That’s according to a survey conducted by the Kyiv International Institute of Sociology (KIIS) on December 3-11, 2021, Ukrinform reports.
In December 2021, the KIIS, as part of the Omnibus, asked respondents: "If Russia invaded your town or village, would you take any action, and if so, which exactly?" In general, the results of the poll show that Ukrainians will repel Russian invaders," the statement reads.
According to the survey, in general, every third respondent, 33.3%, is ready to put up armed resistance. Another 21.7% are ready to participate in civil resistance actions. In general, 50.2% of Ukrainians are ready to repel aggression in one way or another. Among other options, 14.8% opted for moving to a safer region, 9.3% would flee the country, and 18.6% would do nothing. Another 12.1% did not make up their mind on the issue and 1.1% refused to answer.
In the regional dimension, people’s willingness to repel aggression varies from 60.5% in the west to 37.2% in the east. Willingness to offer armed resistance ranges from 39.7% in the west to 25.6% in the east.
As noted, in September 2015, KIIS commissioned the Center for Strategic Studies and the Agency for Nonviolent Solutions to conduct a public opinion poll on the methods of resistance to the invaders/occupiers. In particular, the respondents were asked "What actions would you prefer in the context of foreign armed invasion of your town or village?" According to the survey, 23.8% of respondents said they would offer armed resistance, 28.6% said they would participate in civil resistance – such as demonstrations, protests, marches, boycotts, strikes, and civil disobedience actions. In general, 52.4% of respondents would repel aggression in one way or another.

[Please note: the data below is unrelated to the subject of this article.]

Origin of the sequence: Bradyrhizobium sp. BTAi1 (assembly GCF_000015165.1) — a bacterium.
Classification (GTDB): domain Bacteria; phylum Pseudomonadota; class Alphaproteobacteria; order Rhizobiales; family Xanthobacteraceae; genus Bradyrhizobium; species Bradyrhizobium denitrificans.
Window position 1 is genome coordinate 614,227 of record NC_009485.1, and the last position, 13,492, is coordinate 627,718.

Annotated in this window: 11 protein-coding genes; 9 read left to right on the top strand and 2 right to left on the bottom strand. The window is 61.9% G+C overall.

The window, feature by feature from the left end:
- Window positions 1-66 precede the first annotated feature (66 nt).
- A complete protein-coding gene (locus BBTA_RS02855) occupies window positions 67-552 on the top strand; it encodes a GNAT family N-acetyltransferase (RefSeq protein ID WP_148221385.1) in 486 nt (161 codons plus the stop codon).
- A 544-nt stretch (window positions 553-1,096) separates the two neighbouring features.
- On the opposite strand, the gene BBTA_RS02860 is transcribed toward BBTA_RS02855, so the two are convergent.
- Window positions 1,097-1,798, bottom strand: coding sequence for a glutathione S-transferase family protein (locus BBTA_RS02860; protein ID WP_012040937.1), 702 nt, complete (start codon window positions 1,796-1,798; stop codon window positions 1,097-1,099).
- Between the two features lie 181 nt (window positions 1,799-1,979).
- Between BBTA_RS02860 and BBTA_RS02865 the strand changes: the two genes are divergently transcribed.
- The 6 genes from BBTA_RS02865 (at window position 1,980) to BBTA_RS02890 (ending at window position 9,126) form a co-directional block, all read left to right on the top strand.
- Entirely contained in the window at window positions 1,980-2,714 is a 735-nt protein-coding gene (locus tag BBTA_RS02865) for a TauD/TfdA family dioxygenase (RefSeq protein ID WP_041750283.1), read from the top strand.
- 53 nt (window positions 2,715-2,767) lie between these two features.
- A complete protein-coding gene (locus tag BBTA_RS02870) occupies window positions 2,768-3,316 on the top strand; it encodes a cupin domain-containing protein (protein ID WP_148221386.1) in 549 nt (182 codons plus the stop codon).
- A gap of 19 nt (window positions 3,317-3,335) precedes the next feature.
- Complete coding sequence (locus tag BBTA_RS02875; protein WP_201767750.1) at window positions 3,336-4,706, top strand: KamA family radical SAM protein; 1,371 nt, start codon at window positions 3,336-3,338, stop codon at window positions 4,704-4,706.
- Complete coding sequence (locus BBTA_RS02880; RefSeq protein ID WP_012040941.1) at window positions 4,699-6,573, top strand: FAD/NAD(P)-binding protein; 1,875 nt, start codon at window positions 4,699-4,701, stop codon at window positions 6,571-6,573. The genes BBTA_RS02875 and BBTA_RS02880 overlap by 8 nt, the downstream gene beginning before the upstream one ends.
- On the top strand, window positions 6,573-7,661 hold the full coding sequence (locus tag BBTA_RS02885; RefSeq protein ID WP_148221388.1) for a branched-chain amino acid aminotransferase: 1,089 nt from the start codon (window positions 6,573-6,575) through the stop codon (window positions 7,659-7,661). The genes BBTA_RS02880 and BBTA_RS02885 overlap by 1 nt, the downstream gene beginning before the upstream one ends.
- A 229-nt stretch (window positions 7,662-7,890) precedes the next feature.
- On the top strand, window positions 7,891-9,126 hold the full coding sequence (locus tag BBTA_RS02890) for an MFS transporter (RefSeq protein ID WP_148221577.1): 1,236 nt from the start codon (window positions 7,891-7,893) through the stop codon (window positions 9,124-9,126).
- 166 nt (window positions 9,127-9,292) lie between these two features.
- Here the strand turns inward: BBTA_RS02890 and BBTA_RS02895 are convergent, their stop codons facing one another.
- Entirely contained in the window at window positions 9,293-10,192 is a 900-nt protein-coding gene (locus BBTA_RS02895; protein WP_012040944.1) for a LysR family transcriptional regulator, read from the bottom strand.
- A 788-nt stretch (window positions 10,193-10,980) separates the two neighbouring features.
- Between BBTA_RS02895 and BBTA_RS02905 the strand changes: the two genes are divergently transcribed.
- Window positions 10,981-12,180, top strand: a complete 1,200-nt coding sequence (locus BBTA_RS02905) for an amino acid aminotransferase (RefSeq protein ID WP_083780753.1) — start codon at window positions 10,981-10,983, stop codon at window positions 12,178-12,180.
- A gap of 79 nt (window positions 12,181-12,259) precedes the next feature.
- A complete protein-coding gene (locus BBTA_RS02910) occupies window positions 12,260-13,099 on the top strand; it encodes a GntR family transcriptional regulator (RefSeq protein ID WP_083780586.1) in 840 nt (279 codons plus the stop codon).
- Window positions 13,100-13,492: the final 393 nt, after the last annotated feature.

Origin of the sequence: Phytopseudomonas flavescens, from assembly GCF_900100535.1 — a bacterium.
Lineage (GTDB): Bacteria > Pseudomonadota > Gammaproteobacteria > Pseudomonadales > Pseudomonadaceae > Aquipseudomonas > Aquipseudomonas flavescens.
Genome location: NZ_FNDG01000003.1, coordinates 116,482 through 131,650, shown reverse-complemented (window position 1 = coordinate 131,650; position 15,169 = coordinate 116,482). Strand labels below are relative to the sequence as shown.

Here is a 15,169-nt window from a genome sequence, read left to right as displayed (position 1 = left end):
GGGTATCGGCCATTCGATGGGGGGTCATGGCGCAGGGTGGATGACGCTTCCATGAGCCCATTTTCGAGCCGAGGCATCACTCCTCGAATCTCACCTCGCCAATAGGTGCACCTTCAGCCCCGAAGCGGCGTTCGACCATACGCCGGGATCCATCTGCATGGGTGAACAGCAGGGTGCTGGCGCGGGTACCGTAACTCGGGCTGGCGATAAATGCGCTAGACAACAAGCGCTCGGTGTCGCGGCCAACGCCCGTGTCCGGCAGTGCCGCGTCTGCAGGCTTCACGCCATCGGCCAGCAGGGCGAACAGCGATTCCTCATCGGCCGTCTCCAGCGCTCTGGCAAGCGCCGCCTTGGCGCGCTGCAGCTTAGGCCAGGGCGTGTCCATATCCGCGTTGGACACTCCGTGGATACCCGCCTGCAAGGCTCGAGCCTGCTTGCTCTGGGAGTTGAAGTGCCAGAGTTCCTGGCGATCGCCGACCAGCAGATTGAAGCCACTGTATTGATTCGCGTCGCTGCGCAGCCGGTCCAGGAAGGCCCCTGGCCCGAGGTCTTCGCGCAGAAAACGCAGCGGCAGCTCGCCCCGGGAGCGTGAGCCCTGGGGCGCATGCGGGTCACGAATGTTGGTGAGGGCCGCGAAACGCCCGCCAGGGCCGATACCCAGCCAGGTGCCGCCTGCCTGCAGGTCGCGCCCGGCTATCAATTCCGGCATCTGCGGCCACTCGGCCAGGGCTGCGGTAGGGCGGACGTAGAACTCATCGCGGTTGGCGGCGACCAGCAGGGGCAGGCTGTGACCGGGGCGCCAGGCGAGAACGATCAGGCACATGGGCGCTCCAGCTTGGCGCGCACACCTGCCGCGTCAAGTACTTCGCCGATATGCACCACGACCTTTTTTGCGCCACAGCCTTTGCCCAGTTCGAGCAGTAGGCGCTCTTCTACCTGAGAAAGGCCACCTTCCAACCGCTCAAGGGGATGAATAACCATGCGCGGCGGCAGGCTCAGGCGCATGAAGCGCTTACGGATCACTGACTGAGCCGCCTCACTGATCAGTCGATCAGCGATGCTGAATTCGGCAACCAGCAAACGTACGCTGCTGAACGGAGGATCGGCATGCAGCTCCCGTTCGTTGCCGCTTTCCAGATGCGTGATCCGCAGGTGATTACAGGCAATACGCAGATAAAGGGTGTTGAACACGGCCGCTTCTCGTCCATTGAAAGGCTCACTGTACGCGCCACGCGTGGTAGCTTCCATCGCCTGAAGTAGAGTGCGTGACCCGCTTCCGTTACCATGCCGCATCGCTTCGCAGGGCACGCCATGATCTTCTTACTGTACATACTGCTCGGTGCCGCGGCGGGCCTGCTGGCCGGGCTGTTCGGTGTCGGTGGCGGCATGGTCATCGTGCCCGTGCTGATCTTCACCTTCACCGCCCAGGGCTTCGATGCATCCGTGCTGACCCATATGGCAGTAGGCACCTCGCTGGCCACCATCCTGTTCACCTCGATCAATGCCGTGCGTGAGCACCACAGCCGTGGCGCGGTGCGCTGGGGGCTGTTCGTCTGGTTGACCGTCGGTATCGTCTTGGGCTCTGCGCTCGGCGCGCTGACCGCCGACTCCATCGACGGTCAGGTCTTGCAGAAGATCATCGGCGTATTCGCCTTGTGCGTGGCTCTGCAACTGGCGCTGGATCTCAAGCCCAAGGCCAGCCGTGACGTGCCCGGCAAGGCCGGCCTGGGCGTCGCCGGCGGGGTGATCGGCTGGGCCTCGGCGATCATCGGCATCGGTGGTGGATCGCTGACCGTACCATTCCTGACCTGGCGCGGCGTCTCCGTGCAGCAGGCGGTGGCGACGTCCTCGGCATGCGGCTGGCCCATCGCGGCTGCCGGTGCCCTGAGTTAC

At the same time, male respondents are more willing to resist: 68% of them said they are, including 58% who are ready to put up arms, and 17% -- to participate in civil resistance movements. Among female respondents, 36% are ready to resist, of which 13% are ready to resist by force and 25.5% -- by participating in civil resistance actions. Respondents aged 40-59 turned out to be most willing to repel an invasion.
KIIS conducted its own nationwide Omnibus public opinion poll using computer-assisted telephone interviews (CATI) based on a random sampling of mobile phone numbers. A total of 2,000 respondents from all regions of Ukraine (except the Autonomous Republic of Crimea) were interviewed. The sample is representative of the adult population (18 years and older). The sample does not include territories that are temporarily beyond control of Ukraine’s authorities – the Autonomous Republic of Crimea and districts of Donetsk and Luhansk regions.
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